Posted on December 3, 2012 by
Title A PET AND MRI APPROACH TO STUDY BRAIN GLUCOSE AND KETONE METABOLISM DURING AGING AND ALZHEIMER?S DISEASE.
Author: Alexandre Courchesne-Loyer, MSc1,2,
Co-Authors: Christian A. Castellano, PhD1,2, Scott Nugent, BSc1,2, Maggie Roy, MSc1,2, Me?lanie Fortier, MSc1, Se?bastien Tremblay, PhD1,4, E?ric Turcotte MD4, Tamas Fulop MD, PhD1,3, Stephen C. Cunnane, PhD1,2,3,
(1) Research Center on Aging, Sherbrooke, QC, Canada
(2) Department Physiology and Biophysics, Universite? de Sherbrooke, QC, Canada
(3) Department of Medicine, Universite? de Sherbrooke, QC, Canada
(4) Department of Radiobiology and Nuclear Medicine, Universite? de Sherbrooke, QC, Canada
Key words: PET, ketone, Alzheimer?s
Background: Lower brain glucose uptake can be present before the onset of aging- associated cognitive deterioration and may increase the risk of Alzheimer?s disease (AD). Ketones are the brain?s main alternative energy substrates to glucose. We have developed the positron emission tomography (PET) tracer ? [11C]-acetoacetate ([11C]-AcAc) ? to study brain ketone metabolism in humans. Our goal was to assess whether deteriorating brain fuel uptake affects uptake of any brain fuel or is specific to glucose. This approach might also be informative about how ketogenic treatments improve cognition in AD and mild cognitive impairment.
Methods: Healthy elderly (65-85 y; n=15) and young adults (18-30 y; n=15), and 8 patients with mild AD underwent a dual tracer brain PET protocol with [11C]-AcAc followed by [18F]-FDG. Cerebral metabolic rates of AcAc (CMRAcAc) and glucose (CMRg) were calculated using an image-derived input function with correction for brain atrophy.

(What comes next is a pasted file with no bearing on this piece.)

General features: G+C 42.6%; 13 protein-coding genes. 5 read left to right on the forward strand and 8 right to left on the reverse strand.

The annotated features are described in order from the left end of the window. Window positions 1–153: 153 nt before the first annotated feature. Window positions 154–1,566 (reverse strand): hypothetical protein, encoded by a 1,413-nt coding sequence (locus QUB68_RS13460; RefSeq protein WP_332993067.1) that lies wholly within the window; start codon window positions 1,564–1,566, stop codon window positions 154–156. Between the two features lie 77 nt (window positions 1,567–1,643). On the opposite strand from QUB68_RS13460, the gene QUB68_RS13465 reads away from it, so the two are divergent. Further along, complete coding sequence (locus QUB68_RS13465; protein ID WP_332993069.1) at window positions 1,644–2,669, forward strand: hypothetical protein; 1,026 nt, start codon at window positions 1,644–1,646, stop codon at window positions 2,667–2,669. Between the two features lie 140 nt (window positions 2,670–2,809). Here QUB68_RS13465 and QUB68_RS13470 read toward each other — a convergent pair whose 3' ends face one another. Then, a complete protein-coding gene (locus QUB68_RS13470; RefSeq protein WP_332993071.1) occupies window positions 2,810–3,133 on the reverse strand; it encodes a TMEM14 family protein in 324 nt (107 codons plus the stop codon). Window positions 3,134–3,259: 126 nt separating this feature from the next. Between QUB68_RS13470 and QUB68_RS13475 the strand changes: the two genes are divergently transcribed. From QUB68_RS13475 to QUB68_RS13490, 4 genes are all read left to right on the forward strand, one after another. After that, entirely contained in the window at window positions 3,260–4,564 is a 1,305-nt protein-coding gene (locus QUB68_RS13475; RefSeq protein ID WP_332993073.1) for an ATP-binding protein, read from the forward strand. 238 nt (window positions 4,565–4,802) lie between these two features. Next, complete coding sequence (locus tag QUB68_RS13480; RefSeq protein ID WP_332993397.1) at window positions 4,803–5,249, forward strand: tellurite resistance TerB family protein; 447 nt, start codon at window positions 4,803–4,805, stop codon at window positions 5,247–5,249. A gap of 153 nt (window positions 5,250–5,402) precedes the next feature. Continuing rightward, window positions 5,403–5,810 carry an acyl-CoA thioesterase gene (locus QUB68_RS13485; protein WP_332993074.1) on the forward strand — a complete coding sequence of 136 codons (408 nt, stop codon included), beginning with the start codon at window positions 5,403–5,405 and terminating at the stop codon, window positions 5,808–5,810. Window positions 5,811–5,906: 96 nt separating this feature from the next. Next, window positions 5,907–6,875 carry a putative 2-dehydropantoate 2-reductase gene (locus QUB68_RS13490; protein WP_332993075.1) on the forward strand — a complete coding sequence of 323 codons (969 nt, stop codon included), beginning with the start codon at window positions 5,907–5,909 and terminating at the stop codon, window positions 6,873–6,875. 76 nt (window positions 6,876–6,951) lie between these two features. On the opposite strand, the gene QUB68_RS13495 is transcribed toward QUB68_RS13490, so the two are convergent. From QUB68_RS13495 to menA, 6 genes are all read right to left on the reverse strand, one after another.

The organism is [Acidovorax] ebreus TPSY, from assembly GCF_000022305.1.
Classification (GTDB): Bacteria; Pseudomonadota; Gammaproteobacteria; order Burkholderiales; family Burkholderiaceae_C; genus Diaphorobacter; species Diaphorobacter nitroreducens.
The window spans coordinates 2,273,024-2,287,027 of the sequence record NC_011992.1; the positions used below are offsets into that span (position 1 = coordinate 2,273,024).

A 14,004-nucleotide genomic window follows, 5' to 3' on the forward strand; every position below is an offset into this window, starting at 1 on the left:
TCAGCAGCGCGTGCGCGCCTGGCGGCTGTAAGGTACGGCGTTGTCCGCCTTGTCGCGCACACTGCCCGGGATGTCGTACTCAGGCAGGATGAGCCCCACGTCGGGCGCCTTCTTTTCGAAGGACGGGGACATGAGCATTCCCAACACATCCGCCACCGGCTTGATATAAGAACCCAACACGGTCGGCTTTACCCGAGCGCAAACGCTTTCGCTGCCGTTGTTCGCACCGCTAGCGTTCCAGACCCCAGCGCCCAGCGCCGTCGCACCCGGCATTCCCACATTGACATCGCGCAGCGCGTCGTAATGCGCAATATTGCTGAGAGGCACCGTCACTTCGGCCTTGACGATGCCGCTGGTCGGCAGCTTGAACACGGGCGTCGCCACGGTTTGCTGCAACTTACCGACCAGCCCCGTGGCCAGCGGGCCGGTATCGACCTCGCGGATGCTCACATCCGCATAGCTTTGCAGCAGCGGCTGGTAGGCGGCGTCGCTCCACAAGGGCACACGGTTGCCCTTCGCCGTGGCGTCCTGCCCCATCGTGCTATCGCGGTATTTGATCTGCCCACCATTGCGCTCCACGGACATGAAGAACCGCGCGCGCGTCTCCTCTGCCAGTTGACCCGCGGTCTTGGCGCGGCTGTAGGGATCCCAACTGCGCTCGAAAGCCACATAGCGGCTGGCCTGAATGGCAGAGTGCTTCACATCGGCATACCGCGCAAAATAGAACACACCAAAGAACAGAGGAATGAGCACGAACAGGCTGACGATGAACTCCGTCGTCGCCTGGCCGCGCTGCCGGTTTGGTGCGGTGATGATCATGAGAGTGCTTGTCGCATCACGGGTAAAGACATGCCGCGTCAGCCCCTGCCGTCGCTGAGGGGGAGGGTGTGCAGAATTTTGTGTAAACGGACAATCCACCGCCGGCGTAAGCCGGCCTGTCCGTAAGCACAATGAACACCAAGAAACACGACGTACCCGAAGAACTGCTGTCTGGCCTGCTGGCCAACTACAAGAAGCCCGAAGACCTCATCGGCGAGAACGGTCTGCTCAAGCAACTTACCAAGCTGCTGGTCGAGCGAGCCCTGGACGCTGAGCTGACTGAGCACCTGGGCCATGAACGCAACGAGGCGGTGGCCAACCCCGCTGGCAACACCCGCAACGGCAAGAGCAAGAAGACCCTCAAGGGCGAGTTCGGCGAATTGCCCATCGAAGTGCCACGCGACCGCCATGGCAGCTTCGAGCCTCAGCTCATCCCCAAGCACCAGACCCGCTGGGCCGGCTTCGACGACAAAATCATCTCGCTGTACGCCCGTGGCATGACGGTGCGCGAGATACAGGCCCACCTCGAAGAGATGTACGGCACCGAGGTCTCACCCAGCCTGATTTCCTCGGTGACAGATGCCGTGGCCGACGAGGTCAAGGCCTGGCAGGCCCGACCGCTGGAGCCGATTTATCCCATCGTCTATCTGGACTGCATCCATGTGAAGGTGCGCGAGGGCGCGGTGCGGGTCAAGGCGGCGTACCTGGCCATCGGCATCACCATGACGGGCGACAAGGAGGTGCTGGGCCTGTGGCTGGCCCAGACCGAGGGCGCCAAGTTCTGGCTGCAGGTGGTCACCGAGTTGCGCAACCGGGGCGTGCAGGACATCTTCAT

Results: Compared to young adults, CMRAcAc in the healthy elderly was 20-25% lower in specific brain regions, notably the superior frontal cortex and cingulate (p<0.01); CMRg in the elderly was also 15-20% lower in the caudate, thalamus and frontal cortex (p<0.01). Different brain regions had lower CMRg and CMRAcAc in AD than in the elderly.
Conclusion: Both major brain fuels are affected in aging and in AD but differently depending on the brain regions. We are developing protocols with ketogenic pharmaceuticals/nutriceuticals in order to sustainably induce mild ketonemia to determine whether it can correct or bypass deteriorating brain glucose uptake, thereby hopefully reducing the risk of cognitive decline. Financial support from CRC, CIHR, CFI, FRQS, CFQCU and the Universite? de Sherbrooke.